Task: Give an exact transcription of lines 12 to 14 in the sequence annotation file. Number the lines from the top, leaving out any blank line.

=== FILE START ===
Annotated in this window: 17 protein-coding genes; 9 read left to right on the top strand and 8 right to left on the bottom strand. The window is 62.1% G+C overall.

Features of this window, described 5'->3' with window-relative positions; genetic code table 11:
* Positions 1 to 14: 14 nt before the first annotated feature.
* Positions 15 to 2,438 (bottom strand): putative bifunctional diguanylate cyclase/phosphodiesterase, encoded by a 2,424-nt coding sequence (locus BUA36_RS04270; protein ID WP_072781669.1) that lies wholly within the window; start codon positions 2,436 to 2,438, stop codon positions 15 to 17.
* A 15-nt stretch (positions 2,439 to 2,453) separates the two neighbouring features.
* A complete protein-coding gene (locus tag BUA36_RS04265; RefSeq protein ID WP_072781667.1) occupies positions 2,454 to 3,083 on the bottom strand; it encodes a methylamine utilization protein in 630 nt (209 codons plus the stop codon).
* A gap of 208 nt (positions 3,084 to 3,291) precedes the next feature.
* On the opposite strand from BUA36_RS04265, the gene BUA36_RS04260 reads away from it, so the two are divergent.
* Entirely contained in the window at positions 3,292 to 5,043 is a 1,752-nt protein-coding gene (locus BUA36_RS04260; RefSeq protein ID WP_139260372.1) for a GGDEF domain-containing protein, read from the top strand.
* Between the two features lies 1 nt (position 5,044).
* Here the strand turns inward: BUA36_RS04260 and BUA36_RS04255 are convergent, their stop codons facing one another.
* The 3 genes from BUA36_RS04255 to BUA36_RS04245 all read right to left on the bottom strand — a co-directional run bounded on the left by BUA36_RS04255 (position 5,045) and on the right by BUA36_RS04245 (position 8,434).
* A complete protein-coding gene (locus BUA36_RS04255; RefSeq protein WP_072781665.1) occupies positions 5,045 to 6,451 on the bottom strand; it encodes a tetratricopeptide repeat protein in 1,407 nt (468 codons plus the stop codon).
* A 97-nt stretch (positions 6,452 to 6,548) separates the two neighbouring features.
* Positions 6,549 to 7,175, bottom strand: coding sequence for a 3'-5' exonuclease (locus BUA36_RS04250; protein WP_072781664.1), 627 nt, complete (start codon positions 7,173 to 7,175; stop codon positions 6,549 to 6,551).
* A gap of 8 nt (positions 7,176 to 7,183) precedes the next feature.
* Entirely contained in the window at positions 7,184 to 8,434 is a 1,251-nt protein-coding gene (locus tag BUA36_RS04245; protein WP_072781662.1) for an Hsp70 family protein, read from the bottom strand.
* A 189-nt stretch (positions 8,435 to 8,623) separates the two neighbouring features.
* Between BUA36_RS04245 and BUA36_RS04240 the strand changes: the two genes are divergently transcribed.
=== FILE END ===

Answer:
* The 3 genes from BUA36_RS04255 to BUA36_RS04245 all read right to left on the bottom strand — a co-directional run bounded on the left by BUA36_RS04255 (position 5,045) and on the right by BUA36_RS04245 (position 8,434).
* A complete protein-coding gene (locus BUA36_RS04255; RefSeq protein WP_072781665.1) occupies positions 5,045 to 6,451 on the bottom strand; it encodes a tetratricopeptide repeat protein in 1,407 nt (468 codons plus the stop codon).
* A 97-nt stretch (positions 6,452 to 6,548) separates the two neighbouring features.